We note that standard techniques of plant cultivation in soils recommend that pH be maintained between about pH 5.5 and pH 7.0 for optimum growth of most crops. In fact, a large literature has developed that describes how best to treat different types of soil to ensure that a desirable pH is maintained (see, for example, Commercial Vegetable Production Recommendations, Reiners and Garrison, eds., Rutgers, State University of New Jersey, 1994, pp. 18-27; "Agronomy of Canola in the United States", pp. 25-35 in Canola and Rapeseed, Production, Chemistry, Nutrition, and Processing Technology, ed. F. Shahidi, Van Nostrand Reinhold, New York, 1990, each of which is incorporated herein by reference).

Thus, according to the present invention, a soil pH greater than about 5.5 is desirable in the initial cultivation stage during which most of the biomass is accumulated. This initial cultivation stage is followed by a reduction in pH to induce metal accumulation. As described in the Examples, soil pH is preferably reduced to about pH 3.5, though less dramatic pH reductions are also desirable, especially when an additional inducing agent is employed. In fact, any acidification (either localized or general) of the soil-root system is expected to be beneficial to the induction mechanism when used in combination with other inducing agents, regardless of its ability to stimulate induction in the absence of other inducing agents.

The principles exemplified by the data in Examples 3 and 5 are, of course, not limited to B. juncea nor to the precise cultivation and/or induction conditions described. For example, different pH ranges may be optimal for induction in different plants. One of ordinary skill in the art can readily follow the teachings of the present specification to screen different plants and conditions and identify those combinations that result in induction of hyperaccumulation in plant shoots.

Also, as reported in the Examples, solution pH was reduced by application of 1.0 N HNO3. Alternate acidifying agents (such as, for example, acetic acid, ammonium acetate, ammonium sulfate, ferrous sulfate, ferrous sulfide, elemental sulfur, sulfuric acid, citric acid, ascorbic acid) can be used to reduce the soil pH. Also, soil pH can be reduced by addition of a metabolite that is processed by the roots or other element of the rhizosphere in a manner that produces protons (see above). Preferred acidifying agents are those that chemically or biologically degrade within days or weeks without leaving residual salts that may either result in an undesirable buildup of salinity (i.e., ammonium, chloride or sodium) or create a potential environmental hazard from leaching of the associated anions (i.e., nitrate from nitric acid). Particularly preferred acidifying agents include, but are not limited to, acetic acid, citric acid, or ascorbic acid.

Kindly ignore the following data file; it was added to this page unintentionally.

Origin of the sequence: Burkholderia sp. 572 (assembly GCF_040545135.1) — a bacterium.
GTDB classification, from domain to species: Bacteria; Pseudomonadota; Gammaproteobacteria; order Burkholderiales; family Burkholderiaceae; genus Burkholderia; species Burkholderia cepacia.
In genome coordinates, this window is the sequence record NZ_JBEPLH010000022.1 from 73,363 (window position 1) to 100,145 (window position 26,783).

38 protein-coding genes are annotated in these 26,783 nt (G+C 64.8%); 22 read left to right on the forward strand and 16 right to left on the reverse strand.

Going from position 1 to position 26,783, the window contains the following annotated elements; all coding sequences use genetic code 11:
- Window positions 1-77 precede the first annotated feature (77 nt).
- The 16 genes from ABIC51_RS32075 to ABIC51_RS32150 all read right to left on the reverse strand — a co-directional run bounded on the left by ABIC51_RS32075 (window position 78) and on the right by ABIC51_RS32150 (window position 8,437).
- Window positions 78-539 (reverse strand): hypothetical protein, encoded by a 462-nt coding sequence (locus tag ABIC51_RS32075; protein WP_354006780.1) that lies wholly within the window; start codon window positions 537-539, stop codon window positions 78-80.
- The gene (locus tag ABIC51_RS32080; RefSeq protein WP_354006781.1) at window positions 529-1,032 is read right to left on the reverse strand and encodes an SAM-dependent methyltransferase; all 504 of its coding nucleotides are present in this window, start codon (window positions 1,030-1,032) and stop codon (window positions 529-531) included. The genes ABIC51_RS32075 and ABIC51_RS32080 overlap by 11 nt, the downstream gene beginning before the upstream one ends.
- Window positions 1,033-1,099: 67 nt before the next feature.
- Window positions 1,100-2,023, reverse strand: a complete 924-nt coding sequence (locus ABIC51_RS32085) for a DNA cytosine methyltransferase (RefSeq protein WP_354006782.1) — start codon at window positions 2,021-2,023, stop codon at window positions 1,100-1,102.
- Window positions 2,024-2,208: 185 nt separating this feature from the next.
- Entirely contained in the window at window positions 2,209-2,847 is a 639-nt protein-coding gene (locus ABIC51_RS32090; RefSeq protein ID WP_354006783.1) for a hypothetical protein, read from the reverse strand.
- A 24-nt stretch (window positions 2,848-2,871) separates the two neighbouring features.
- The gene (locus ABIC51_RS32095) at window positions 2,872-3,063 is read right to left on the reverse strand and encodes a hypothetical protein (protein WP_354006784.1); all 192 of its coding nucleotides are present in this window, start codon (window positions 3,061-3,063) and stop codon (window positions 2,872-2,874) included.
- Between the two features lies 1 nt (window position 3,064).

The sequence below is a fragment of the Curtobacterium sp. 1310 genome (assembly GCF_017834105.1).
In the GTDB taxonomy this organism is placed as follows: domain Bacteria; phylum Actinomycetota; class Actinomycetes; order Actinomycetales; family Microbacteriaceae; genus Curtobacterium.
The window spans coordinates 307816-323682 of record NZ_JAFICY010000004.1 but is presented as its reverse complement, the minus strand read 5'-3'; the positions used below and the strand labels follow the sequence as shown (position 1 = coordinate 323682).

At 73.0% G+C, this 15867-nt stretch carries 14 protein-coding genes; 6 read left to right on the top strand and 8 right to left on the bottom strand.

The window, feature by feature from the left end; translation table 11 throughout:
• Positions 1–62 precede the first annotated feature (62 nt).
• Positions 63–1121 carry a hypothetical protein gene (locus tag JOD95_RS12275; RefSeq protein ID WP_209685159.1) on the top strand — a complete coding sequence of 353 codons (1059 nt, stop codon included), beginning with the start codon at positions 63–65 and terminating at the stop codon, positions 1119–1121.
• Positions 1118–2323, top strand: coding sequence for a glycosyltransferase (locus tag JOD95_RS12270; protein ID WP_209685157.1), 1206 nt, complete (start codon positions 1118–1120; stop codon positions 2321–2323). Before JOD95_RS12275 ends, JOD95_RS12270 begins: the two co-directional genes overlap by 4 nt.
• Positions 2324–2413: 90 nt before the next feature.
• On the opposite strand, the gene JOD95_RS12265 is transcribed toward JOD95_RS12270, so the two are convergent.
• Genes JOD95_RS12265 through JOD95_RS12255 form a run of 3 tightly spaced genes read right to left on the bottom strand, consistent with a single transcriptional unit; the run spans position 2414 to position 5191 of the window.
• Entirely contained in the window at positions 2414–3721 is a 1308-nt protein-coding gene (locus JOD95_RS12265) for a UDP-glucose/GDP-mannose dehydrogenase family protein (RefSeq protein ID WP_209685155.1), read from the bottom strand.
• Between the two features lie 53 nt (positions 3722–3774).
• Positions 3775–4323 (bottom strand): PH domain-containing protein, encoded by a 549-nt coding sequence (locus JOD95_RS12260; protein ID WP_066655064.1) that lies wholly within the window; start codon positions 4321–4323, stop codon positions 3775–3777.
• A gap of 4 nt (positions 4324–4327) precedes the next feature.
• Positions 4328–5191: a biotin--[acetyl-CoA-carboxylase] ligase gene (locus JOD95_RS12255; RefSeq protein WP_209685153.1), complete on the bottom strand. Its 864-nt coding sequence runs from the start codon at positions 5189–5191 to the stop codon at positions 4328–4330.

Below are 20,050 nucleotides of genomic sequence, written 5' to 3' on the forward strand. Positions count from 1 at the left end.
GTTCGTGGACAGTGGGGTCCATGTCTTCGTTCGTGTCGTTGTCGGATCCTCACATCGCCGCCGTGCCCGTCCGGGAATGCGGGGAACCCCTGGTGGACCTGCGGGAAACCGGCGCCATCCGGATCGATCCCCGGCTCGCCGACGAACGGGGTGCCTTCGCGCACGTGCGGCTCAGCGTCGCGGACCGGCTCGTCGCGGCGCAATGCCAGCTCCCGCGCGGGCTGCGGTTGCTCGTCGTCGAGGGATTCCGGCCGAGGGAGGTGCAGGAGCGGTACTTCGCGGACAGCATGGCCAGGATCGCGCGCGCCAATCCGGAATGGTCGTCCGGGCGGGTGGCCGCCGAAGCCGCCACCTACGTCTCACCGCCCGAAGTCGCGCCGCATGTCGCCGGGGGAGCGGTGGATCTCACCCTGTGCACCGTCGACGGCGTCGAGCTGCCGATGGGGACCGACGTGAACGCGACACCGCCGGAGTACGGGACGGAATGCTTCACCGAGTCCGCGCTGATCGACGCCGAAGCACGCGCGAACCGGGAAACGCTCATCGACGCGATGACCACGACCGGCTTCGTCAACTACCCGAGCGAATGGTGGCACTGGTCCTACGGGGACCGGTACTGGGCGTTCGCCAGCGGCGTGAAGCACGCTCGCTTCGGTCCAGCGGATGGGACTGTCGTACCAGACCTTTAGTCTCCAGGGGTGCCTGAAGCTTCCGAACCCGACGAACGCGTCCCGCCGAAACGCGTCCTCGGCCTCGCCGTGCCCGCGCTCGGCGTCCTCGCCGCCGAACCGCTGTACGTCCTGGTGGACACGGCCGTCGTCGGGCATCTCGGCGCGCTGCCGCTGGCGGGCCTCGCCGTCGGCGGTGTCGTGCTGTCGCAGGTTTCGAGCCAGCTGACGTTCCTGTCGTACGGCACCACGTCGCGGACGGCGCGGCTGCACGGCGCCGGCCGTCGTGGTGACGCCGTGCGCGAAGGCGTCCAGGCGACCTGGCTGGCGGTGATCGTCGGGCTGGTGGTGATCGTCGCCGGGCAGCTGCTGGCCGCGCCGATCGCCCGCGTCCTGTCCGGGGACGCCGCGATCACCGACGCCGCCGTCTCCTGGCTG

Herbicides

The application of selected herbicides to B. juncea plants grown in heavy metal contaminated soil amended with chelators induced hyperaccumulation of metals in plant shoots (see Examples 5-7). Examples 5-7 demonstrate that several different commercially available herbicides can be used in accordance with the present invention to induce hyperaccumulation of metals in plant shoots. It is worth noting that herbicides did not effectively induce hyperaccumulation in soil environments in the absence of an agent (e.g., acid or chelator) that increased metal availability to the plants (see FIG. 4). This finding is consistent with our model that metals first accumulate in the plant roots, and that the induction stimulus induces transport to the plant shoots. Of course, one of ordinary skill in the art will recognize that, in a system where metal availability is not a problem (for example, in a hydroponic system), herbicides, and other inducing agents that do not also increase metal availability, may still effectively induce metal hyperaccumulation in plant shoots.

In preferred embodiments of the present invention, reflected in the Examples, herbicides are applied as inducing agents only after the plants have first been exposed to an agent that increases metals availability (e.g., acid and/or chelator). Furthermore, a delay (e.g., 24 hours) is desirably imposed between the application of the treatment that increases metal availability and the application of the herbicide. The idea is to allow metals to accumulate in the roots during application of the treatment that increases metal availability, and then to induce transport of root-accumulated metal into the shoots by application of the herbicide. In light of the data presented in the Examples, it is clear that a particularly preferred embodiment of the present invention involves sequential application of EDTA and herbicide (e.g., Roundup™), with a delay in between.

Those of ordinary skill in the art will recognize that any of a variety of herbicides other than those specifically presented in the Examples are useful inducing agents in accordance with the present invention. Preferred herbicide compounds have little or no soil residual activity and decompose quickly in the environment. Such preferred compounds include commercially available formulations containing, for example, glyphosate, 2,4-dichlorophenoxyacetic acid (2,4-D), 2-methyl-4-chlorophenoxyacetic acid (MCPA), or maleic hydrazide.